(Bloomberg) -- Australia’s inflation came in faster than expected in the first three months of 2024, suggesting price pressures are proving stickier and bolstering the case for the central bank to hold interest rates at a 12-year high.

Yields on the policy-sensitive three year government bonds jumped the most since May after the consumer price index advanced 3.6% from a year earlier, exceeding the 3.5% estimate, government data showed Wednesday. A closely watched core inflation gauge — the trimmed mean — rose 4%, also higher than forecast and well above the RBA’s 2-3% target.

Money markets wound back pricing for RBA easing this year, with three-year yields rising as much as 18 basis points to 4.03%. Swaps traders see almost no prospect of a rate cut in December versus about a two-in-three chance prior to the report. The currency climbed 0.7% to 65.30 US cents.

Tim Baker, head of macro research at Deutsche Bank AG in Sydney, said the report “has shades of the last mile inflation problems plaguing the US” with the quarterly reading annualizing at 4%, rather than 3%. 

From Washington to Wellington, consumer prices are proving tougher to bring down to target than markets had been anticipating at the start of the year. Wednesday’s data comes on the heels of employment figures that showed Australia’s labor market still remains tight. 

Both will feed into the Reserve Bank staff’s updated forecasts that will be released with the board’s policy decision on May 7. 

Su-Lin Ong, chief economist at Royal Bank of Canada, viewed the report as strong “across the board,” including the core measures. 

“Base effect drops out from here and will make further moderation in inflation challenging,” she said. “We could well see upward revision to the RBA’s near-term inflation forecasts and downward revision to its unemployment rate forecasts at the upcoming May Statement on Monetary Policy.”

Policymakers have expressed concern about the stickiness of services prices in Australia and the potential for inflation expectations to become unmoored the longer CPI remains elevated. Wednesday’s figures followed US data this month showing stronger price pressures and spurring concerns that inflation is becoming entrenched. 

What Bloomberg Economics Says...

“The hot first-quarter CPI report will test the RBA’s patience — we expect to hear warnings of a rate hike but don’t think it will ultimately deliver...What the inflation data do mean for rates, though, is that cuts are off the table in the very near term.”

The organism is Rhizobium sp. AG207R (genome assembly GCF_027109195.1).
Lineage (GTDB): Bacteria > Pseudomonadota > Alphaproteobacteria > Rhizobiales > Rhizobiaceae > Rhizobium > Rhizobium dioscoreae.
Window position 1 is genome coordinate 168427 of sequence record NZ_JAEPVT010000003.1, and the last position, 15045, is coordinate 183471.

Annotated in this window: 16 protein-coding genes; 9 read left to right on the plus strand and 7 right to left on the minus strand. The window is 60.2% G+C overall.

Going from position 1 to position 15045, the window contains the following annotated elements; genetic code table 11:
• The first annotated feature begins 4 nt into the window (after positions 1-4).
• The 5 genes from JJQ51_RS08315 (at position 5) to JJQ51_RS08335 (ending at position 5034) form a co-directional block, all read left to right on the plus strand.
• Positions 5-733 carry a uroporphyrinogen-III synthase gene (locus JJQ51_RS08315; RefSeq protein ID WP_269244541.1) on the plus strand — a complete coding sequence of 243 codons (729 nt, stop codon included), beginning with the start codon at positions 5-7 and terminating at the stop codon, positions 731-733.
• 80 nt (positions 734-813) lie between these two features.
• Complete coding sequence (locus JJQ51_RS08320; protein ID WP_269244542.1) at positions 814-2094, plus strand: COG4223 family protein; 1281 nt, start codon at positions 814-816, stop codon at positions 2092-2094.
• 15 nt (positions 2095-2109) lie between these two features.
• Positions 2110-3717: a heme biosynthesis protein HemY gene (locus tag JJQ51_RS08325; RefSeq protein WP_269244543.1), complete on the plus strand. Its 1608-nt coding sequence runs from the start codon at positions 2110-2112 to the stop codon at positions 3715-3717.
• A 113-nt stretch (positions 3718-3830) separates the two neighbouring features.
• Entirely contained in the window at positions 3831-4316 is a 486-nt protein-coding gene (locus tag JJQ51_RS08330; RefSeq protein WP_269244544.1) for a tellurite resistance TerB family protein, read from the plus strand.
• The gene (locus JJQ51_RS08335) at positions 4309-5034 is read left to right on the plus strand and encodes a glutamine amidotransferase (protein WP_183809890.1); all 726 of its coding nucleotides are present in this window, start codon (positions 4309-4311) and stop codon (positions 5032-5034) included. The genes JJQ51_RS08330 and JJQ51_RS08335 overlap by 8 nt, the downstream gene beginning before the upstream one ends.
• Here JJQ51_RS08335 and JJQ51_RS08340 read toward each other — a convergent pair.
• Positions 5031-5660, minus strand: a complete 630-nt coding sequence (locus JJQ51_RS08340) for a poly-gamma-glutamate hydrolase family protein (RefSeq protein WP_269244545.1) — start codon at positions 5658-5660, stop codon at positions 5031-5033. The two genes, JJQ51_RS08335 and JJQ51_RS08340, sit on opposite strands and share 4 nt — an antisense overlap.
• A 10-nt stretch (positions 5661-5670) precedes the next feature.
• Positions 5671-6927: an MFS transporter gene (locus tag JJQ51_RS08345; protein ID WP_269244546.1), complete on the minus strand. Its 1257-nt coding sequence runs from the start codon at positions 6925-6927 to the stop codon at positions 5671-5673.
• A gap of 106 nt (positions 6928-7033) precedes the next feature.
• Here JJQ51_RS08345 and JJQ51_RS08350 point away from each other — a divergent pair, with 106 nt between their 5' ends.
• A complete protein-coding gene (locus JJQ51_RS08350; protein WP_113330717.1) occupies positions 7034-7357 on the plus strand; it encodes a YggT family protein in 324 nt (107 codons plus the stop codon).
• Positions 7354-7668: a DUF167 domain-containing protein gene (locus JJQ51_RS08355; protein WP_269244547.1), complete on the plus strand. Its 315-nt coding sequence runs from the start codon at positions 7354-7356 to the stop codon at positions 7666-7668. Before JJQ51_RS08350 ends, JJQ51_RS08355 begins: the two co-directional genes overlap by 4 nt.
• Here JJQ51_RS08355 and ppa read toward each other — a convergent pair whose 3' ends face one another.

— James McIntyre, economist. 

For the full note, click here

Australia’s 4.25 percentage points of rate increases between May 2022 and November 2023 are at the lower end of the global tightening scale, with RBA Governor Michele Bullock seeking to slow inflation without choking off economic growth. The CPI report suggests policymakers may have more work to do to cool prices. 

Bullock has expressed a willingness to be patient on inflation with the RBA’s forecasts showing CPI will only return to target in 2025. 

Devika Shivadekar, Sydney-based economist at consultancy RSM Australia, expects the RBA’s May meeting to reflect increasing concerns of a delayed return of inflation to target with oil expected to deliver fresh impetus to prices.

“Secondly, domestically driven inflation would likely be pushed higher by the federal budget being more stimulatory than not,” she said. “Add to the mix a rather resilient labor market as evidenced in the data earlier this month, the RBA is bound to stay higher for longer.”

The CPI report also showed:

  • On a quarterly basis, the most significant contributors were education, up 5.9%, health, 2.8% higher and housing up 0.7%
  • Rents continued to increase at the fastest rate in 15 years
  • Meat and seafood prices fell this quarter as increased supply and discounting led to price drops for beef, veal and lamb
  • Annual non-tradables prices, which includes goods and services that are mostly influenced by domestic factors, eased to 5% from 5.4%
  • Annual tradables were significantly lower at 0.9%, compared with 1.5% in the fourth quarter of last year. Deflation there has been seen in imported goods including footwear, clothing accessories, furniture and household appliances

--With assistance from Garfield Reynolds.

(Adds comments from economists, updates markets.)

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